NDA Govt plays politically safe; shuns major fiscal reforms
APRIL 23, 2018
By TIOL Edit Team
THE Finance Ministry has frittered away a rare opportunity to undertake fiscal reforms as mooted by successive Finance Commissions, FRBM Review Committee (FRBMRC) and CAG.
This is the unmistakable conclusion anyone would arrive at after reading Fiscal Responsibility and Budget Management (Amendment) Rules, 2018 notified on 2 nd April. The reading has to be coupled with reference to amendments to FRBM Act 2003 undertaken through Finance Act, 2018.
Instead of enacting a new law , NDA Government has tinkered with FRBM Act and rules as done by previous Governments to accommodate their political compulsions. The latest tinkering is however, a blend of both good and bad amendments .
The commendable goals incorporated as amendment to FRBM Act is a resolve to ensure that the 1) the country's total Government debt does not exceed 60% of gross domestic product (GDP) & 2) the Central Government debt does not exceed 40% of GDP by the end of financial year 2024-2025.
FRBMRC had recommended that 60% cap on India's total government debt should be achieved in 2022-23 by phased reduction in borrowings.
Another good amendment is the provision to give inkling about proposed changes in taxes and expenditure in the coming years .This disclosure has to be made in Medium Term Fiscal Policy cum Fiscal Policy Strategy Statement.
As put by FRBM (Amendment) Rules, 2018, “major changes proposed to be introduced in direct and indirect taxes in the ensuing financial year will be presented. It (Statement) shall contain an assessment of income tax exemption limits and how far it relates to per capita income, principles regarding tax exemptions and target group for exemptions ".
The new Rules require the Ministry to "specify the tax-GDP ratio for the current year and subsequent two years with an assessment of the changes required for achieving it ".
According to the Rules, "It may discuss the non-tax revenues and the policies concerning the same. An assessment of the capital receipts may be made, including the borrowings and other liabilities, as per policies spelt out. The Statementmay also give projections for GDP and discuss it on the basis of assumptions underlying the indicators. Expenditure on revenue account may also be made with particular emphasis on the measures proposed to meet the overall objectives ".
The deplorable amendment is the removal of revenue deficit (RD) as a statutory deficit indicator and the consequent requirement of specifying yearly targets for phased elimination of RD. The original target for elimination of RD by 31 st March 2008 as stipulated by FRBM Act 2003 was deferred repeatedly through subsequent amendments.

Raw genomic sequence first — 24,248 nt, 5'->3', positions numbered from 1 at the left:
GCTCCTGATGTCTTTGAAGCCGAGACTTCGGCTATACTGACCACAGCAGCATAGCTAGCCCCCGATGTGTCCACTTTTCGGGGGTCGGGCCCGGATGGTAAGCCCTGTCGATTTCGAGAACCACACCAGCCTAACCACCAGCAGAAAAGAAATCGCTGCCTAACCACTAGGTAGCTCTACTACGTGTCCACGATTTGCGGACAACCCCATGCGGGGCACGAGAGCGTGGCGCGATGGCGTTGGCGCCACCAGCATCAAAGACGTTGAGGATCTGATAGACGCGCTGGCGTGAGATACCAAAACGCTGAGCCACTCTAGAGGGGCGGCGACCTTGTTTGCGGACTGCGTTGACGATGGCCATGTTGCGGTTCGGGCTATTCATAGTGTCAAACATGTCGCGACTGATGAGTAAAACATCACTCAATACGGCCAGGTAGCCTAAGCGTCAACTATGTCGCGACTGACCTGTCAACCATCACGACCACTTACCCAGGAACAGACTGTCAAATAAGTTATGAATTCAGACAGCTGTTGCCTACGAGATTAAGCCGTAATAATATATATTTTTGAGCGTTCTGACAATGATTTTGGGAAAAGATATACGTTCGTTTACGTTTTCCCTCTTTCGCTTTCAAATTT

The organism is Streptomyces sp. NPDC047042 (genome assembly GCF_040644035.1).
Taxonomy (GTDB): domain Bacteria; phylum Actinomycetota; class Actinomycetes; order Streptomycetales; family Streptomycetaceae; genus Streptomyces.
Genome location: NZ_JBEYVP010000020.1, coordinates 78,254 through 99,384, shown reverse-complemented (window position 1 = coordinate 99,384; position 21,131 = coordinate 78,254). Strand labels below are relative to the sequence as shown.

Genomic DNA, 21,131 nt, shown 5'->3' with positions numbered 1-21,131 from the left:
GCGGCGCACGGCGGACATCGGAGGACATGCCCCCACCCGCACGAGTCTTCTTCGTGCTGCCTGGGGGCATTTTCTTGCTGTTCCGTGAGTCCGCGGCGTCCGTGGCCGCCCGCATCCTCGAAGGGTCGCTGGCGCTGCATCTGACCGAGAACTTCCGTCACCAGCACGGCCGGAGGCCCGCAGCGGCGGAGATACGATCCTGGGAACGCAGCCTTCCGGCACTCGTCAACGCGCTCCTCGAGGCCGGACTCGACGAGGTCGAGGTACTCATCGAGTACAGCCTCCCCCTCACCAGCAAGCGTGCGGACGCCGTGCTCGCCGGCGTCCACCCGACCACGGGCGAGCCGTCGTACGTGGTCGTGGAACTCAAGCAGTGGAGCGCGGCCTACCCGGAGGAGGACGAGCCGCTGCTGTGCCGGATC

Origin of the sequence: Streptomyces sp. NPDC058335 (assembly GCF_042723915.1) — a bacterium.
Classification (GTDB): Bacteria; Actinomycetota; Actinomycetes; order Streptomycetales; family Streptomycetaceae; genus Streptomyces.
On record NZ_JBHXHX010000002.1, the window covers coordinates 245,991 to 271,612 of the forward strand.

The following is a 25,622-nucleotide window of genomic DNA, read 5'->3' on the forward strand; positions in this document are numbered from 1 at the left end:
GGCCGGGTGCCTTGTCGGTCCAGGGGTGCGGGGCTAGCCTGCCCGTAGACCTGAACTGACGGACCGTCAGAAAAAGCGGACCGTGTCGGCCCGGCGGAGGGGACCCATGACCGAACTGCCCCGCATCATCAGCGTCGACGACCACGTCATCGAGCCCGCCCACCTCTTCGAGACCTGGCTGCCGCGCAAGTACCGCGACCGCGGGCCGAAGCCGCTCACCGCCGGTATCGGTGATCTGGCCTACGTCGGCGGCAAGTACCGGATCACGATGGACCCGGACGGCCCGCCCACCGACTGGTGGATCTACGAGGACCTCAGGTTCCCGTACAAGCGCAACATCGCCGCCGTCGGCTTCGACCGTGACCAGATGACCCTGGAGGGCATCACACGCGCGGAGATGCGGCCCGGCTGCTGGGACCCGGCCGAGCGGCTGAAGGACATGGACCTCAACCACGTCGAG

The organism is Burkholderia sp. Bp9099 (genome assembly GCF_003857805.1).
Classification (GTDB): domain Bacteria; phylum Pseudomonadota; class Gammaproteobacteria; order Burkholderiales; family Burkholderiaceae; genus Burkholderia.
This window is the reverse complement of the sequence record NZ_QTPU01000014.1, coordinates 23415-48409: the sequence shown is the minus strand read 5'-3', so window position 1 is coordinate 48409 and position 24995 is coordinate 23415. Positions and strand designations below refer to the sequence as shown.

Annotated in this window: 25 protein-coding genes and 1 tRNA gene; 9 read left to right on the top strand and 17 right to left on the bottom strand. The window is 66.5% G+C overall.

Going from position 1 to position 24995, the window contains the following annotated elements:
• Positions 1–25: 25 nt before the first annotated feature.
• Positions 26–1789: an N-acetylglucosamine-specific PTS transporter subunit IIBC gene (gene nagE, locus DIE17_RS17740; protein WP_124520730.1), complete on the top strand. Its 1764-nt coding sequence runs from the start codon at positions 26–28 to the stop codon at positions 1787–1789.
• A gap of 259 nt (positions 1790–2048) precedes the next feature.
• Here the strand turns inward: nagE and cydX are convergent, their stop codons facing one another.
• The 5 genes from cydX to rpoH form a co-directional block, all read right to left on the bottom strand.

The trashing of a statutory target that could never be achieved makes a mockery of fiscal discipline. RD would, henceforth be merely reported as percentage of GDP for record and reference only as would be the primary deficit as percentage of GDP.
The Amendment, leading to removal of effective RD (ERD) as statutory indicator is in keeping with the recommendation of fourteenth Finance Commission (FFC). Incorporated in 2012 through an amendment to FRBM Act, ERD was considered as creative budgeting tool by FFC. It had thus recommended its removal.
With this, the only statutory deficit indicator is fiscal deficit (FD).
According to FRBM (Amendment) Rules 2018, the Central Government shall reduce FD by an amount equivalent to 0.1 per cent or more of GDP at the end of each financial year beginning with the financial year 2018-19, so that FD isbrought down to not more than 3 per cent of the GDP by 31st day of March, 2021.
It is shocking to find that successive governments have not moved beyond the 3% FD and have instead kept pushing this goalpost to suit their fiscal laxity. This 3% FD target was to be achieved by 31 st March 2008 as envisaged under FRBM Rules 2004.
FD & RD targets, as recommended by FCs,FRBMRC and other similar panels, have perhaps never been complied with by the Government of the day.
One can't make a head or tail of latest amendments to FRBM Act and rules without referring back and forth to original enactment and rules and subsequent amendments.
The Ministry must end this fiscal obfuscation by enacting a new FRBM Act and framing new rules. It might well stick to sum and substance of the existing framework. Simplicity of legal framework is a pre-requisite for assessing compliance with the law.
The Governmentalso ought to take the nation into confidence for its decision to not act on FRBMRC's recommendation to repeal the present law and introduce a new legislation captioned ‘The Debt Management and Fiscal Responsibility Bill, 2017'.
It should also explain why it overlooked FFC's similar recommendation to "replace the existing FRBM Act with a Debt Ceiling and Fiscal Responsibility Legislation, specifically invoking Article 292 in its preamble. This could be an alternative to amending the existing FRBM Act as proposed by us. We urge the State Governments also to consider similar enactments under Article 293(1)."
The Government also owes an explanation to the nation for its reluctance to constitute an independent fiscal council, recommended by both FC and FRBMRC.
At the global level, Fiscal council is today deemed as benchmark for fiscal accountability and compliance by governments. As many as 39 countries had constituted such bodies by December 2016.
We hope the Government would introspect over the implications of India being saddled with first-generation fiscal rulesand for its reluctance to independent assessment of its compliance with fiscal rules.